As noted in my last post, in the English Heritage book Tintagel Castle, Colleen Batey reveals that in his Historia Regum Britanniae, a fictionalised history of the kings of Britain originally written in Latin, the language of learning and literature in Europe in the medieval period, Geoffrey Monmouth expanded on the tales and legends surrounding King Arthur, adding his own details to promote and further romanticise the story of Arthur.
I took the information below from the net:
Geoffrey of Monmouth …. (c. 1100 – c. 1155) was a Welsh cleric and one of the major figures in the development of British history and development of British historiography and the popularity of tales of King Arthur. He is best known for his chronicle Historia Regum Britanniae (“History of the Kings of Britain”), which was widely popular in its day and was credited, uncritically, well into the 16th century, being translated into various other languages from its original Latin ….
[Geoffrey’s Historia] relates the purported history of Britain, from its first settlement by Brutus, a descendant of the Trojan hero Aeneas, to the death of Cadwalader in the 7th century, taking in Julius Caesar’s invasions of Britain, two kings, Leir and Cymbeline …. (Geoffrey of Monmouth, wikipedia, accessed 15 Jan 2016)
Geoffrey’s Historia, even though a relatively small (as in brief) book, it is one of the first developed narratives of King Arthur. In his accounts in Historia, Geoffrey does not distinguish between the information he gained from the various sources, and does not distinguish between what he has taken from the various sources and his own imaginative input as the writer. Despite being a fictionalised historical account Geoffrey’s work was accepted by many as being fact, and his fictions became embedded in popular history.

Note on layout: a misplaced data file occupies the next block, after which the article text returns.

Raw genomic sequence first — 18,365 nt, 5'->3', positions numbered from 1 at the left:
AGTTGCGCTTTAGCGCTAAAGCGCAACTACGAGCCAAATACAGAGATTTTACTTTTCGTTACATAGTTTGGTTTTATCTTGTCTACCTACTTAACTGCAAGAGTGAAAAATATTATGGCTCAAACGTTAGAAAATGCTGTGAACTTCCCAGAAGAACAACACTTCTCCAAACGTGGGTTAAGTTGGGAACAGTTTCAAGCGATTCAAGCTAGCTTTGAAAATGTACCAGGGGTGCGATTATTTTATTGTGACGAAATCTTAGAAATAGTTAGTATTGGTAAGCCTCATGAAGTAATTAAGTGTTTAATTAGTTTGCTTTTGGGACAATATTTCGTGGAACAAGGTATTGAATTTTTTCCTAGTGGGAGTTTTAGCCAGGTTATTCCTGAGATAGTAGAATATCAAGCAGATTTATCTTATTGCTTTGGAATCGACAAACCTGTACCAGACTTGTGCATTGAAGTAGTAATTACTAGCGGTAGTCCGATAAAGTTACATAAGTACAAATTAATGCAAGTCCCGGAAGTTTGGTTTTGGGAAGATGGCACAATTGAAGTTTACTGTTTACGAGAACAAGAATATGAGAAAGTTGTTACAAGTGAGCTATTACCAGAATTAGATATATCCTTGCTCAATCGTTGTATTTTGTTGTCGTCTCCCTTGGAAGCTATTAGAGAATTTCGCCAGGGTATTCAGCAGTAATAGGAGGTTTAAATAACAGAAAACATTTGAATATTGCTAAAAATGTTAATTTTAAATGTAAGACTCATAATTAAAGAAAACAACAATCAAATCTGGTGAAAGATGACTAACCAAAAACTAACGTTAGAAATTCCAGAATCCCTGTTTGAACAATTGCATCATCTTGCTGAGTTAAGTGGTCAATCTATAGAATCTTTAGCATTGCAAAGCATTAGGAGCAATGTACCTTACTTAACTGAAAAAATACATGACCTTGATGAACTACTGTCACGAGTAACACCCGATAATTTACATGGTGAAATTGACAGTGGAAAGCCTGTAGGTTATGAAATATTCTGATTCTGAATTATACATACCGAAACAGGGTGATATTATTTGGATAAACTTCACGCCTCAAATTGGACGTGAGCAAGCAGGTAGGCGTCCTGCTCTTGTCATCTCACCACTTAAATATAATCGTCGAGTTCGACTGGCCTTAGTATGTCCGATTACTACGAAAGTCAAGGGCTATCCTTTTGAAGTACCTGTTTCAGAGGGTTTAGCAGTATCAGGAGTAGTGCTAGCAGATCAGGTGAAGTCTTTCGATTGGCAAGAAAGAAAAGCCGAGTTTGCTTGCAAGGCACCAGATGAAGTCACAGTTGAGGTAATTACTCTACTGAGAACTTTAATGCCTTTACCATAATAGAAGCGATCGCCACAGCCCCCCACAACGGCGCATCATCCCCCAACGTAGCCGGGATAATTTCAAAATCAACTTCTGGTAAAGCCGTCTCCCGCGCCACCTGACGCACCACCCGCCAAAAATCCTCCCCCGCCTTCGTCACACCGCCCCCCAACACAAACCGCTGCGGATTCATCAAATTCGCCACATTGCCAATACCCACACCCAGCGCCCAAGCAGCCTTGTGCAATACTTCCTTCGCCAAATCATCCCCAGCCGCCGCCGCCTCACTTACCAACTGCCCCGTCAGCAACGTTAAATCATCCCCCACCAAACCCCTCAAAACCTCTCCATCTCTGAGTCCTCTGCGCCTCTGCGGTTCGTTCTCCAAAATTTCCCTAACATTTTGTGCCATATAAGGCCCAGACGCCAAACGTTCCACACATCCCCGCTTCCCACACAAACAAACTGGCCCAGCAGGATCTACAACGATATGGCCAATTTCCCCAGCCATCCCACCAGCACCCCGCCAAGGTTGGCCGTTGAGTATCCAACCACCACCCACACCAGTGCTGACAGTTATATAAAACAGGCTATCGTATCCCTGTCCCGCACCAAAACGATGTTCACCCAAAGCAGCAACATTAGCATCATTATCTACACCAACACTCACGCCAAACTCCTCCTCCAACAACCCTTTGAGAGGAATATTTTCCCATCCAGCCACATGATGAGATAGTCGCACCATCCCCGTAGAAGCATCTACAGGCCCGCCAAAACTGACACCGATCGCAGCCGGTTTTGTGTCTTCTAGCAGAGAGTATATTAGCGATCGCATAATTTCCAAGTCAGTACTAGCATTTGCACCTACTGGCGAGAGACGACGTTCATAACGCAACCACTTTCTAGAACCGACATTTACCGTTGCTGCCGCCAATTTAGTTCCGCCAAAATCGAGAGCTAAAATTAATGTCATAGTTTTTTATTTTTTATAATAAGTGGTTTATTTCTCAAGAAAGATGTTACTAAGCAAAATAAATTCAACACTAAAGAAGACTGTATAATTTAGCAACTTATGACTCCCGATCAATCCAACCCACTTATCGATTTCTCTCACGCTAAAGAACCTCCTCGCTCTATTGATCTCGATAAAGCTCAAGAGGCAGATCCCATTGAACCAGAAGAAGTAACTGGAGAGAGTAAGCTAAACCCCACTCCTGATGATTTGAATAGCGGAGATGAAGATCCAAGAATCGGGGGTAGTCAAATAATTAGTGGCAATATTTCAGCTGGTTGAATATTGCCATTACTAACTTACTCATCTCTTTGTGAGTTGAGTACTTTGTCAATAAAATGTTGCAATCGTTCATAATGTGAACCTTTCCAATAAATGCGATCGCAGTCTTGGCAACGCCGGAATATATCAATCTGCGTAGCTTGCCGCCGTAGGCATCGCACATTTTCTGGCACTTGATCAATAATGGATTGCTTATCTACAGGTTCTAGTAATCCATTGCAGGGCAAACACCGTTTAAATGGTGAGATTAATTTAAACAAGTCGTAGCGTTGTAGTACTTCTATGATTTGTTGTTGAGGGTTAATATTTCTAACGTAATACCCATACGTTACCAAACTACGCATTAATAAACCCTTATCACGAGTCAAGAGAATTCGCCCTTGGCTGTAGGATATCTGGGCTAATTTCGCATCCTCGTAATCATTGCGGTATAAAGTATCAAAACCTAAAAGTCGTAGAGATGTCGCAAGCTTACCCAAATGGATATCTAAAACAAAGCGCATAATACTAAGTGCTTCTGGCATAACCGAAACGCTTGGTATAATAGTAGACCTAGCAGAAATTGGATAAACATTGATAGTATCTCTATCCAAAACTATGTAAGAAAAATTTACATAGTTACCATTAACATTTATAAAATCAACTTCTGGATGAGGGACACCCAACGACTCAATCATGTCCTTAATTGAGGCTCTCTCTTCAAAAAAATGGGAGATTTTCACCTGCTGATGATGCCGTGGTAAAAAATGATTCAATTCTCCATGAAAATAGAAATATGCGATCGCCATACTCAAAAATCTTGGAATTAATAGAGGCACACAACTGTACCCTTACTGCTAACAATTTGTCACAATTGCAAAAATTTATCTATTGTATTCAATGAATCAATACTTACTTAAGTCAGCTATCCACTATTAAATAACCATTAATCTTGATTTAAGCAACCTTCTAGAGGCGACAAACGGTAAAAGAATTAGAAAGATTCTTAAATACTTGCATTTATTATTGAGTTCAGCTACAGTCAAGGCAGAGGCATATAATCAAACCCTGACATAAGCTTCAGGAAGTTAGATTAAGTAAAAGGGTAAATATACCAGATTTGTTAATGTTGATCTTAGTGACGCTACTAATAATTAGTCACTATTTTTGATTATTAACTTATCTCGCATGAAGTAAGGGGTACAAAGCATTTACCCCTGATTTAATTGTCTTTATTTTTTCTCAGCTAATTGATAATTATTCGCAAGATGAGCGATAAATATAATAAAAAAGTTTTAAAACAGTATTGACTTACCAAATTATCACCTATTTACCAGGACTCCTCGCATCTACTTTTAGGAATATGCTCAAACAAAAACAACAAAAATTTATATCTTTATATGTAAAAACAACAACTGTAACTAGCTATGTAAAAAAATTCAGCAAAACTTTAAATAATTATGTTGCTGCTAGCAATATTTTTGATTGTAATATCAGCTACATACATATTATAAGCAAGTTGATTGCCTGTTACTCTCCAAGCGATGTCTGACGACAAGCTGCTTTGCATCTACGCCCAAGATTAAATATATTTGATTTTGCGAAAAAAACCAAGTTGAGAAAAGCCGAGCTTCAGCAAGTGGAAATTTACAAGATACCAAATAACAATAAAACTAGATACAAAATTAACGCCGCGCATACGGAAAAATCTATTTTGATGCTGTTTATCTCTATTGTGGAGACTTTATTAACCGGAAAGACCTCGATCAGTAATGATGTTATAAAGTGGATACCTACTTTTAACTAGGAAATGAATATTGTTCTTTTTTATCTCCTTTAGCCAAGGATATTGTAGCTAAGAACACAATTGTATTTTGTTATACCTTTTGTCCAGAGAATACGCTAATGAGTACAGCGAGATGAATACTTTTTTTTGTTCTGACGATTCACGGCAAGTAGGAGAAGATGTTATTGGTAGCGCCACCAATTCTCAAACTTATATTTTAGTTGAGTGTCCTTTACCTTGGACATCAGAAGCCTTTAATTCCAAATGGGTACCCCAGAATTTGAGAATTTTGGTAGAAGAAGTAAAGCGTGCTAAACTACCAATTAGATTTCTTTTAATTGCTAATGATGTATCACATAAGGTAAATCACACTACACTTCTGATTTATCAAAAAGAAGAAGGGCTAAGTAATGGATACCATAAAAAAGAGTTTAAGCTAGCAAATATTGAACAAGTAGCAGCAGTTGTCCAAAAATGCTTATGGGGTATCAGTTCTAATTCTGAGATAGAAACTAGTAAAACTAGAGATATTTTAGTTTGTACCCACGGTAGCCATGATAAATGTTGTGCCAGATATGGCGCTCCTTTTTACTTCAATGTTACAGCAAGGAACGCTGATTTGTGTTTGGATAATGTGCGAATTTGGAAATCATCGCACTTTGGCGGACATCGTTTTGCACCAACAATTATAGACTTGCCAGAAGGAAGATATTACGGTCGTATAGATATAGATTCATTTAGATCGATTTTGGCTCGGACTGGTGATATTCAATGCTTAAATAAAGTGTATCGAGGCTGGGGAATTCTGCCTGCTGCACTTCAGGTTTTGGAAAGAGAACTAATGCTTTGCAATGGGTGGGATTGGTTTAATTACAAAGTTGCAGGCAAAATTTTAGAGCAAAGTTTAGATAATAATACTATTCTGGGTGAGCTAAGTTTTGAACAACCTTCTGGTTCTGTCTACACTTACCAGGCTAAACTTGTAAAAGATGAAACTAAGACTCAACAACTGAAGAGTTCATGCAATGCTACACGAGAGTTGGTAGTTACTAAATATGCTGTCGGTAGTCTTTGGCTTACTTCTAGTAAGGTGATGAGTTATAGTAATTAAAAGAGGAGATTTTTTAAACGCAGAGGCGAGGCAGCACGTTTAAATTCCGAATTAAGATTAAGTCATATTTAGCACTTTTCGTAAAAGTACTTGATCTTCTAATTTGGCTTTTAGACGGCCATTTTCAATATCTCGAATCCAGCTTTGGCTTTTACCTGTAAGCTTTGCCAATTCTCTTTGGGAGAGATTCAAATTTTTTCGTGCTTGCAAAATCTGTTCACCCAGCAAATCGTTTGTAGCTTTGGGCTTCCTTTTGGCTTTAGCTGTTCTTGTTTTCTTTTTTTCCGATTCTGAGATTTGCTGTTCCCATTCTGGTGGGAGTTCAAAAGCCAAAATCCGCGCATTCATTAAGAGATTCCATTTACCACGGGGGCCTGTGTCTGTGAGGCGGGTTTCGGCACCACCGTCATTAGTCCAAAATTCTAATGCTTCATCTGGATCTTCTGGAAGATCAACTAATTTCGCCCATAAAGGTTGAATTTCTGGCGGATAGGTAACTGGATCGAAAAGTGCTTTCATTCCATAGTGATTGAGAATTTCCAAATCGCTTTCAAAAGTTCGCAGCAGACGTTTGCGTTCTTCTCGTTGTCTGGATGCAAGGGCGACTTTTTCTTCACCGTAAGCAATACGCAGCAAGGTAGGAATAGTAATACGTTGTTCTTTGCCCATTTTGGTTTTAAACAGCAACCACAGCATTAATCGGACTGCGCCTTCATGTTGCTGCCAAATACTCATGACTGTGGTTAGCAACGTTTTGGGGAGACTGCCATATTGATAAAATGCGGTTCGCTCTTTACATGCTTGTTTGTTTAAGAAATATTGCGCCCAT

Batey writes that “About 20 years after Geoffrey’s Historia, an Anglo-Norman poet and courtier to Henry II,” Robert Wace, translated Geoffrey’s works into Norman French, “adding details of his own” such as the Round Table and Arthur’s sword Excalibur. Batey also says that Wace’s work, Roman de Brut (c. 1155), which was based on Geoffrey’s Historia,
cannot be regarded as a history in any modern sense, although Wace often distinguishes between what he knows and what he does not know, or has been unable to find out. Wace narrates the founding of Britain by Brutus of Troy to the end of the legendary British history created by Geoffrey of Monmouth. The popularity of this work is explained by the new accessibility to a wider public of the Arthur legend in a vernacular language. In the midst of the Arthurian section of the text, Wace was the first to mention the legend of King Arthur’s Round Table and the first to ascribe the name Excalibur to Arthur’s sword …. (Batey, Tintagel Castle, p. 30)
I found this piece on the net:
[Wace’s] extant works include the Roman de Brut, a verse history of Britain, the Roman de Rou, a verse history of the Dukes of Normandy, and other works in verse, including the Lives of Saint Margaret and Saint Nicholas. Roman de Brut, or Brut, consists of 14,866 lines…. It was intended for a Norman audience interested in the legends and history of the new territories of the Anglo-Norman realm, covering the story of King Arthur and taking the history of Britain all the way back to the mythical Brutus of Troy. (Wace, wikipedia, accessed 15 Jan 2016)